Parenting experts claim that children’s programs like Peppa Pig are turning kids into ‘emotionless zombies’.

Parents are using television as a child-minding tool which could be having a seriously negative effect on their development, according to Dr Karen Phillip.

Dr Phillip, from Sydney, believes children who are exposed to these programs are likely to feel less empathy and lack the ability to read body language.

“Even with their friends, they’ll play next to them on an iPad but not with them,” she told Courier Mail.

“They’re sitting in front of a screen and being entertained externally and continuously. Even four and five year olds are losing the ability to come up with new games, new concepts and new ideas because they’re so used to being entertained by an external source.”

Dr Phillip said it’s mainly the ABC2 programs including Peppa Pig, Shaun The Sheep, Ben and Holly’s Little Kingdom that are at the helm of the issue because parents think they are beneficial to children.

However she agrees children still have the potential to develop while watching television, but they’ll require interaction with their parents at the same time.

“If parents interact with them during a show or if they want to watch, say Peppa Pig and they’re doing the singing and dancing and interacting, that’s completely different,” she said.

“We just need to make sure that we provide the opportunity for children to engage in their own play.”

“Parents think that there is trusted content there and that they’re not going to get pester power from it so they’re very happy to encourage the screen being the childminder,” said Media analyst Steve Allen.

“Kids are no longer resisting appointment viewing. They get home from school or from playing outside and they’re very happy that their favourite program comes on — whether it’s at 3.30 in the afternoon or 7.30 in the morning.”

Parents are arguing with the claims, saying the cartoon has taught their children about empathy, kindness and creativity.

Children’s technology and development expert Dr Kristy Goodwin understands that many parents are concerned and confused about the impact of technology on their children. But she believes we really don’t need to worry so much.

Dr Kristy believes the amount of advice circulating for parents is overwhelming, contradictory and, more often than not, inaccurate.

As a result, cycles of techno-myths are perpetuated and circulated among well-meaning parents, such as:
·       technology causes ADD and ADHD
·       TV, touch screens and video games are ‘bad’ for children
·       baby DVDs and Mozart will boost brain development and enhance language skills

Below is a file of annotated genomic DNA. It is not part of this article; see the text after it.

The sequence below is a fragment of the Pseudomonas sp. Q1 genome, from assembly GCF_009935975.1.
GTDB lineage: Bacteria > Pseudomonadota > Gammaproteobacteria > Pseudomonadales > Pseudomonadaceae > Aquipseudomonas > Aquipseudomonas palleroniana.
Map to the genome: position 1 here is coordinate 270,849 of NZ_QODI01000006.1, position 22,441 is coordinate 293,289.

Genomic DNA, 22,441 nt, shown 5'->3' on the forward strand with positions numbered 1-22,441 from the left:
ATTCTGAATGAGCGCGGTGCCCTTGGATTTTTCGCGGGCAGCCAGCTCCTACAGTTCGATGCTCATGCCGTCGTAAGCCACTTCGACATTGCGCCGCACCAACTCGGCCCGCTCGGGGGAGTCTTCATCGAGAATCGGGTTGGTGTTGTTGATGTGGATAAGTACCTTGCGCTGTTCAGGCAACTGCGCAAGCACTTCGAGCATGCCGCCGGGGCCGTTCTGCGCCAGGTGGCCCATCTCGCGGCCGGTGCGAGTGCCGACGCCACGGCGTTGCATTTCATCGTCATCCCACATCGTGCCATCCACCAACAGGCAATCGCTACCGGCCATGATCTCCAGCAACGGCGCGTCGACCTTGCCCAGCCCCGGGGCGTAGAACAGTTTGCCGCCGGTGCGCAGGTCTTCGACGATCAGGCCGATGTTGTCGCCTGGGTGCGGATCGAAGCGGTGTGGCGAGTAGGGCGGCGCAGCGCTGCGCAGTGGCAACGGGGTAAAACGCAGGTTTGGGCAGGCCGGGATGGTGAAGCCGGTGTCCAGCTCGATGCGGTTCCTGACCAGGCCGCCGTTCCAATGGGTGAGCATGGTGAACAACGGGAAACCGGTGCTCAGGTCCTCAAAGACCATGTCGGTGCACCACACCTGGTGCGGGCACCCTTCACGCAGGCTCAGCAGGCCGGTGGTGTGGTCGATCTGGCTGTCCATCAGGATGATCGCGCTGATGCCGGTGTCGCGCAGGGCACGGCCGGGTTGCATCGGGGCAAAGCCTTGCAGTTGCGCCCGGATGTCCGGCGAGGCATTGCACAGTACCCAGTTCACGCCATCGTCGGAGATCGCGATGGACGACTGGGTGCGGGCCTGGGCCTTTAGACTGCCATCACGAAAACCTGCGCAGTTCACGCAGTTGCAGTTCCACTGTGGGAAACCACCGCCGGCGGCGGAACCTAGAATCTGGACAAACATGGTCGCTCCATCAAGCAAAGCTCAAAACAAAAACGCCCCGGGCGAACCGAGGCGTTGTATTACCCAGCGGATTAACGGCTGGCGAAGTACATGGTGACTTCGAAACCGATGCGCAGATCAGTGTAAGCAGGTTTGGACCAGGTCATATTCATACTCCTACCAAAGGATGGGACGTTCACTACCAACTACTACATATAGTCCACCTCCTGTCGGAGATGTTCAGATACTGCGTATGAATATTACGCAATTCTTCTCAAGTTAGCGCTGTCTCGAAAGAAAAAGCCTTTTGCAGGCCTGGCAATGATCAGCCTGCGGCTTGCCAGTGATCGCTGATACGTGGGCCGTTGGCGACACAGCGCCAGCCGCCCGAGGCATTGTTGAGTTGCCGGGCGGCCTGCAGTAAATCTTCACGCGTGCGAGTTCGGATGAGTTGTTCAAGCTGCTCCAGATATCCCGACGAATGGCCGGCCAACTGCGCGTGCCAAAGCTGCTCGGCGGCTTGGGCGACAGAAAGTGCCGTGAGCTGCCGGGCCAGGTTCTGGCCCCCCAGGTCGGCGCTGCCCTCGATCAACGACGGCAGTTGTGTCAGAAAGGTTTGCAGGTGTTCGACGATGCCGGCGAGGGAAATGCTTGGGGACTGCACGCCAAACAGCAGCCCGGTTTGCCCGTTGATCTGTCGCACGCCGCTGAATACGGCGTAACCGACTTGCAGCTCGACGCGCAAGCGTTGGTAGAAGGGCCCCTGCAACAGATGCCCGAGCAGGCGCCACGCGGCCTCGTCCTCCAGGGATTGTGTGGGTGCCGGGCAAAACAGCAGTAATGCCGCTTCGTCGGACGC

·       children don’t learn from video games
·       leaving the TV on when no-one is watching is okay
·       there are ‘safe’ amounts of screen time.

She believes, rather than fearing or banning technology, we should aim to create healthy digital habits in our children. The technology is here to stay so we have to show our children healthy and helpful ways to use it (so it doesn’t derail their development). Technology is changing the ways young children learn, develop and play. We can use the available research to leverage technology to meet children’s developmental needs, help them learn and minimise any potential harmful effects.’

How much TV does your child watch each day?

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  • As with everything, if your child is not engaging with someone but just watching a screen then it is time taken away from other development such as speech, language, gross motor, fine motor, socialisation and emotional skills. When you think about that, it isn’t that hard to just turn the screen off.


  • My kids love all kids shows but hubby and I sit and watch and discuss it with them. I think to is ok but like everything, in moderation.


  • Our youngsters both like Mister Maker and the things he creates. Some of the things he uses re-cycled objects which amuses the kids even more. Sometimes they later try to make things he has made. Some of his ideas have practical uses too. THey also like Play School. Part of it is educational so they are also allowed to watch that.


  • We don’t watch much tv, maybe half an hour during the week, and not every day. A little more during the weekend.

    • Sounds sensible – there is so much else to see and do.


  • Again it comes down to – everything in moderation.


  • My kids used to watch the Disney channel which had lots of tweenage sitcoms, then noticed that they were picking up the smart-mouthed, disrespectful language and behaviour used on the Disney shows. Ended up blocking the Disney channel which was for the best.


  • There are some wonderful educational programs on TV out there which I wish were around when I was young. The discovery channel for example really educates and makes science interesting and easy to understand.


  • I think as long as parents know what their children are watching, limit screen time, and interact with them, there shouldn’t be a problem.


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